Well, I have been in Santiago for almost a week now! When I arrived last Sunday, March 6, my first impressions of Chile were that it is pretty nice. The streets are very clean and with all the different plants, everything looks nice. Add to that the beautiful views of the Andes to the east and it is very surreal. The Andes rise up just east of the city, and are very steep with no trees. The people here say they are even more beautiful after a rain because the smog is gone for a little while. The smog hangs over the city in a visible haze, but doesn’t obscure views of the mountains in the summer.
As for the people, the rumors are true! Everyone I have met so far has been extremely nice and helpful. I stayed with the family of one of the geology graduate students, Gisella, from the university in their home in the La Reina neighborhood. It is a quiet residential neighborhood right below the Andes. They were extremely welcoming and made me feel right at home. Gisella showed me the city and the university, and gave me a tour of some of the neighborhoods I could look for an apartment in.
On the 8th and 9th, I had orientation to meet the other students and people in charge of me while I am here. The first day all of the 12 Fulbright recipients gave a presentation about what they would be working on while in Chile. Wow, are the projects diverse! Everyone is so nice and unique. There are 4 social science projects, focusing on distance to public services, disability visability, maternal depression, and impacts of hydropower in southern Chile. There are 5 physical science projects: how the Andes affect
snowfall, climate-change impacts of marine phytoplankton, marine microorganism biodiversity and inter-relatedness, the progression of an invasive bee species in Patagonia, as well as my project. There are 2 artists: a poet who will be translating and writing peoms and a music producer who will be working on shedding light on the underground electronic music of Latin America. And there is a historian who will study the relations between Chile and Peru during a cholera outbreak in the 1880’s. We all got to know each other at lunch after the presentations, and I am so glad I got this opportunity to meet all these amazing people.
The second day of orientation we all went to the Chilean coast to tour on of Pablo Neruda’s homes. Neruda is a very famous and influential Chilean poet who won the Nobel Prize for Literature in 1971. It was a beautiful drive to the coast, and the house was absolutely amazing! Neruda collected so many interesting things: bottles, ship heads, beetles, butterflies, figurines, masks, and much more. The house overlooks the ocean and it is very relaxing to hear the waves crashing in on the rocks.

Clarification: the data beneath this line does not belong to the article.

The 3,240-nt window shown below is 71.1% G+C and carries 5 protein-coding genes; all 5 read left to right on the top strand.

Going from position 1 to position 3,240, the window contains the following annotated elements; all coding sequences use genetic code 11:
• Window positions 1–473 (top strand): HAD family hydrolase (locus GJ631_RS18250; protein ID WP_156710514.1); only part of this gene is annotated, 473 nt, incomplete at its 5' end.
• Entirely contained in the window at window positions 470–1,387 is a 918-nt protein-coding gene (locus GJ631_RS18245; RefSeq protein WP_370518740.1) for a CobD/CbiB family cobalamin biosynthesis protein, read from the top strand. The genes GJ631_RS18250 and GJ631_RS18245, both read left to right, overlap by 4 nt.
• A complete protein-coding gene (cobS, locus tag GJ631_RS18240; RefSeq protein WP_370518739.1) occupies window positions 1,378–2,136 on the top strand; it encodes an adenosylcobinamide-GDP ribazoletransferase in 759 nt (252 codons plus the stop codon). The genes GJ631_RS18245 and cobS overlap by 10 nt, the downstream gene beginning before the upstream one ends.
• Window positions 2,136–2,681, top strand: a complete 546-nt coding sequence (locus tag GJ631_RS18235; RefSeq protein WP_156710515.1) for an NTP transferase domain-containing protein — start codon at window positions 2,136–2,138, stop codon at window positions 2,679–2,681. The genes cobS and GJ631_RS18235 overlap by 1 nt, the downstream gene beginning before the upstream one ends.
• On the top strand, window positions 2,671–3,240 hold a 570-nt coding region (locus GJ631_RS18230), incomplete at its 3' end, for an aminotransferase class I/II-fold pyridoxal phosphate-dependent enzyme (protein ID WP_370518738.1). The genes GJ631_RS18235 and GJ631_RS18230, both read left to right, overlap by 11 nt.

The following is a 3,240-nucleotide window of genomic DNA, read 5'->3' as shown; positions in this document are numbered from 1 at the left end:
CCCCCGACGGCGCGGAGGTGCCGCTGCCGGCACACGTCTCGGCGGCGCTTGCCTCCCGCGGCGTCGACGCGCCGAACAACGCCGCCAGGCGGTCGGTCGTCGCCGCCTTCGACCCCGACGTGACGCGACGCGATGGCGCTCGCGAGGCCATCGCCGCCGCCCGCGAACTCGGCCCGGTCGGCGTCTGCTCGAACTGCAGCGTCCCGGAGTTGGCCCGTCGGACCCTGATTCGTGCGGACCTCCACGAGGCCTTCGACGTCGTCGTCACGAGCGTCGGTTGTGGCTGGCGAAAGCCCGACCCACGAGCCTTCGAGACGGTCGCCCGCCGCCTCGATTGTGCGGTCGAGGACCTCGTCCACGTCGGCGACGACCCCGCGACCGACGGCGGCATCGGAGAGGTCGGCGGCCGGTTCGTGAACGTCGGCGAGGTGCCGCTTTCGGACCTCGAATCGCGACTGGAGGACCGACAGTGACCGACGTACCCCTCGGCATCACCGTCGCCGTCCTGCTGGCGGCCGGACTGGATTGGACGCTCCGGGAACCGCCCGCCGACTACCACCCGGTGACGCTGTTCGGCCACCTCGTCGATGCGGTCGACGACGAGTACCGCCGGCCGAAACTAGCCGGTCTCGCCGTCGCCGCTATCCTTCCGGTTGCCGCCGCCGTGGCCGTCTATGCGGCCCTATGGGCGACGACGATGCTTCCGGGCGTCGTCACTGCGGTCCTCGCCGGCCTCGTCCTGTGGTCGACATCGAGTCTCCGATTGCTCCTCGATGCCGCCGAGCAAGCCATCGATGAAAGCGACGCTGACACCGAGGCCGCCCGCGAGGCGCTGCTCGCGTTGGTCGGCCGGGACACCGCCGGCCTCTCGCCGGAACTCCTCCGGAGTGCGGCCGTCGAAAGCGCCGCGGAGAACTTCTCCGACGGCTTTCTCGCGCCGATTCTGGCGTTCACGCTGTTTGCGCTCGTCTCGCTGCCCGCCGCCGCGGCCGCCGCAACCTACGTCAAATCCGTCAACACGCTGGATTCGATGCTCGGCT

University of Chile
I’ve spend a little time at the university this week meeting everyone and learning my way around. The geology department is located in the campus of physical sciences and math. Basically, the campus of geology, engineering, chemistry, and physics. It is in Santiago Centro, in the center of the city. I have a desk in one of the graduate student offices in the geology building on campus! There are about 15 other students in the same office, and there’s a second office upstairs. A lot of grad students! There aren’t only students from Chile, but from Ecuador, Colombia, Argentina, and Italy. Very diverse.
It is 100 times easier to understand the non-Chilean students because they speak much more clearly and not nearly as fast as Chilean Spanish. On Friday Dr. Reich had the weekly group meeting. I met most of the other students who work under him and the projects they are doing. To be honest I only understood half of what they were saying, but I’m really working on my Spanish so hopefully next week I can get 55%! Also, the keyboards here are extremely difficult to get used to! There isn’t an apostrophe
and the symbols are all switched around. Coding would be nearly impossible until you got the hang of it!
I have an apartment! It is really nice and the perfect size. It is only about 5 blocks from the university so I don’t have far to walk at all! It is also less than a block away from the supermarket. One of the best things about Santiago so far has been the awesome fresh fruit and vegetables! On almost every street there is a tiny store that sells really good fruits and veggies for dirt cheap! Yesterday I bought two bags worth of produce for less than $5 USD. I can get used to this. The supermarket is another story, though, and is more expensive than in the USA.